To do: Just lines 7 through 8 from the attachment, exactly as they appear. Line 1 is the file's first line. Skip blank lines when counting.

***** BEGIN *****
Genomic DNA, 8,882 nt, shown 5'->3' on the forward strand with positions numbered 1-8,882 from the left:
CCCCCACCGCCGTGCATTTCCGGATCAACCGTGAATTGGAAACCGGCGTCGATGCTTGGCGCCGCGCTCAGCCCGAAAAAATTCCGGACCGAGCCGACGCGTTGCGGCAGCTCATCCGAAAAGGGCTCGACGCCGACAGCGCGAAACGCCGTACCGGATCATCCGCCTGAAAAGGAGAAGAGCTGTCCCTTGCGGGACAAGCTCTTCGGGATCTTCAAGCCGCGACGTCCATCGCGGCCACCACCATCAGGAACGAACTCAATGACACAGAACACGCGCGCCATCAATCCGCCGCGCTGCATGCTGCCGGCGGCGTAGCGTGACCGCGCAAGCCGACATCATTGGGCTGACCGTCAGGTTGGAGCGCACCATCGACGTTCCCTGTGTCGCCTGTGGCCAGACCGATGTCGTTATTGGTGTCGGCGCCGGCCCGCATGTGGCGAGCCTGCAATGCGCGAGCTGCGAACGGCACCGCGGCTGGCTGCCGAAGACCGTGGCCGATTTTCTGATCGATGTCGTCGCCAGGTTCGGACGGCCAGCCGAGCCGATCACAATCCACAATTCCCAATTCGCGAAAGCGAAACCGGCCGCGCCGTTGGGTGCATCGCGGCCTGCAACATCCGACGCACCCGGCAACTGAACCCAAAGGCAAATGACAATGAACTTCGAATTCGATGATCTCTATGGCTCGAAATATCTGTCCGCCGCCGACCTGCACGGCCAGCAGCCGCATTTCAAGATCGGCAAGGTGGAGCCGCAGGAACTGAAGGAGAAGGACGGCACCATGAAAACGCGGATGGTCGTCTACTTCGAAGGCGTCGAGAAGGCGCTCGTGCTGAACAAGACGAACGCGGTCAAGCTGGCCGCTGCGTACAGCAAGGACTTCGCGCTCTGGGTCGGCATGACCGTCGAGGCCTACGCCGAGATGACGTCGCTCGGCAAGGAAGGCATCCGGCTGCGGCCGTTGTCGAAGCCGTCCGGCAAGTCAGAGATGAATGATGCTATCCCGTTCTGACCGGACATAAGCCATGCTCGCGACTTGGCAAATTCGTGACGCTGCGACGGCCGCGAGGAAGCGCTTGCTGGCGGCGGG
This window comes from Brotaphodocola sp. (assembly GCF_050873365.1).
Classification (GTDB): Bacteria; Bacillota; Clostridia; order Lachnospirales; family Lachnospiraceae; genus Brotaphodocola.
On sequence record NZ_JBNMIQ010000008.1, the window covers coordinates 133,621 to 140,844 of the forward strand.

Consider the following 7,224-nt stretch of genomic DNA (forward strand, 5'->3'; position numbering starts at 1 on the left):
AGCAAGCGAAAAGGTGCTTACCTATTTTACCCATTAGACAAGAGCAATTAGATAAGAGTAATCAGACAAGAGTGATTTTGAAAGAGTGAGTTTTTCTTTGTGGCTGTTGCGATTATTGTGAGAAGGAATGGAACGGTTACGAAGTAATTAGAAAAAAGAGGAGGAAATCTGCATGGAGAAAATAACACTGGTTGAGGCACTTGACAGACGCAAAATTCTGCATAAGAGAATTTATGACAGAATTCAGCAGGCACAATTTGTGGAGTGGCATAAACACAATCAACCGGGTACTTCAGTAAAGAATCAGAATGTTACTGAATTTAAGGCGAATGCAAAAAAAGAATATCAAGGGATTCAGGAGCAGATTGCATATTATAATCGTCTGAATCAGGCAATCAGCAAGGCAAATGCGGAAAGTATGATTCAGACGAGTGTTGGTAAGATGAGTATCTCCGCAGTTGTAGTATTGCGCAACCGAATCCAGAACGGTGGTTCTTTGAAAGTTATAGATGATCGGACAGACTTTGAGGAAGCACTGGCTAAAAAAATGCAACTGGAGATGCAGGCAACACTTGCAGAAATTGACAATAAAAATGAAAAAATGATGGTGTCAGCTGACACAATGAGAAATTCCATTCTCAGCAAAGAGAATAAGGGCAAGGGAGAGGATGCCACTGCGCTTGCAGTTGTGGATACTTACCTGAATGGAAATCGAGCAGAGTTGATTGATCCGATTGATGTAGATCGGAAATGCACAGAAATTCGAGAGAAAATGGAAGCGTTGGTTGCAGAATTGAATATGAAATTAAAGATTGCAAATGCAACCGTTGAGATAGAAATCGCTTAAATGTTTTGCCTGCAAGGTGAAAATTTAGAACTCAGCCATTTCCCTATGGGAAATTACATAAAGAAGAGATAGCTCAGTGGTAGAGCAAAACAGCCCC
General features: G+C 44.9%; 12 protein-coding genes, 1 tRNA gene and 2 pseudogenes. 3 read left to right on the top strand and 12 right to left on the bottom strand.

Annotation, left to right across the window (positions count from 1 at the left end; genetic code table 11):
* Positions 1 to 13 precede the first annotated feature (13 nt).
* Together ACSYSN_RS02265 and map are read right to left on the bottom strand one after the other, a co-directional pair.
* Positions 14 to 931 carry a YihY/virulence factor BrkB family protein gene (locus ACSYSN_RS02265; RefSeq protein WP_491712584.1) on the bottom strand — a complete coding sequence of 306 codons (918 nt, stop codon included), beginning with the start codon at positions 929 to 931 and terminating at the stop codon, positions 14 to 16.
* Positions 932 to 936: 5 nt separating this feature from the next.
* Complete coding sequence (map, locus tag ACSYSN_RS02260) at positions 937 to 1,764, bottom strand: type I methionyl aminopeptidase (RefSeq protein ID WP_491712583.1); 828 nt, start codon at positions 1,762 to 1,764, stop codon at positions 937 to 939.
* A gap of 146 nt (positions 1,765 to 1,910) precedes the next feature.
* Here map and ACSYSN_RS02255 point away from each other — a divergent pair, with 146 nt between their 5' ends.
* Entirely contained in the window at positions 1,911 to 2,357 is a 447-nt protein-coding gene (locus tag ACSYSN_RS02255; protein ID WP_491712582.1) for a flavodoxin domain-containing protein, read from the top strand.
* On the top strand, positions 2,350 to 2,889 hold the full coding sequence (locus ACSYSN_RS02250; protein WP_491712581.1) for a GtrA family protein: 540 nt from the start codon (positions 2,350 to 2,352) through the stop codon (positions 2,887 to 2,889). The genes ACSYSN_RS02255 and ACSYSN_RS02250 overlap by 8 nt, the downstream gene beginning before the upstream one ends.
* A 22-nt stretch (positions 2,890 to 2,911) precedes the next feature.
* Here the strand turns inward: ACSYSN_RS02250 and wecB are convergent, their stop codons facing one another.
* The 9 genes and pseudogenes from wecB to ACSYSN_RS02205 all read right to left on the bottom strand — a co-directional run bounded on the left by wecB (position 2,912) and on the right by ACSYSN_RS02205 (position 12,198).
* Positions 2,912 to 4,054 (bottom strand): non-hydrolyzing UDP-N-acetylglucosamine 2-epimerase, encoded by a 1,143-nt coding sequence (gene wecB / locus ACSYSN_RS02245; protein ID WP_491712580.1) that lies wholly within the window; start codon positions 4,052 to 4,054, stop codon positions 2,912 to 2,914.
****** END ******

AGCAAGCGAAAAGGTGCTTACCTATTTTACCCATTAGACAAGAGCAATTAGATAAGAGTAATCAGACAAGAGTGATTTTGAAAGAGTGAGTTTTTCTTTGTGGCTGTTGCGATTATTGTGAGAAGGAATGGAACGGTTACGAAGTAATTAGAAAAAAGAGGAGGAAATCTGCATGGAGAAAATAACACTGGTTGAGGCACTTGACAGACGCAAAATTCTGCATAAGAGAATTTATGACAGAATTCAGCAGGCACAATTTGTGGAGTGGCATAAACACAATCAACCGGGTACTTCAGTAAAGAATCAGAATGTTACTGAATTTAAGGCGAATGCAAAAAAAGAATATCAAGGGATTCAGGAGCAGATTGCATATTATAATCGTCTGAATCAGGCAATCAGCAAGGCAAATGCGGAAAGTATGATTCAGACGAGTGTTGGTAAGATGAGTATCTCCGCAGTTGTAGTATTGCGCAACCGAATCCAGAACGGTGGTTCTTTGAAAGTTATAGATGATCGGACAGACTTTGAGGAAGCACTGGCTAAAAAAATGCAACTGGAGATGCAGGCAACACTTGCAGAAATTGACAATAAAAATGAAAAAATGATGGTGTCAGCTGACACAATGAGAAATTCCATTCTCAGCAAAGAGAATAAGGGCAAGGGAGAGGATGCCACTGCGCTTGCAGTTGTGGATACTTACCTGAATGGAAATCGAGCAGAGTTGATTGATCCGATTGATGTAGATCGGAAATGCACAGAAATTCGAGAGAAAATGGAAGCGTTGGTTGCAGAATTGAATATGAAATTAAAGATTGCAAATGCAACCGTTGAGATAGAAATCGCTTAAATGTTTTGCCTGCAAGGTGAAAATTTAGAACTCAGCCATTTCCCTATGGGAAATTACATAAAGAAGAGATAGCTCAGTGGTAGAGCAAAACAGCCCC
General features: G+C 44.9%; 12 protein-coding genes, 1 tRNA gene and 2 pseudogenes. 3 read left to right on the top strand and 12 right to left on the bottom strand.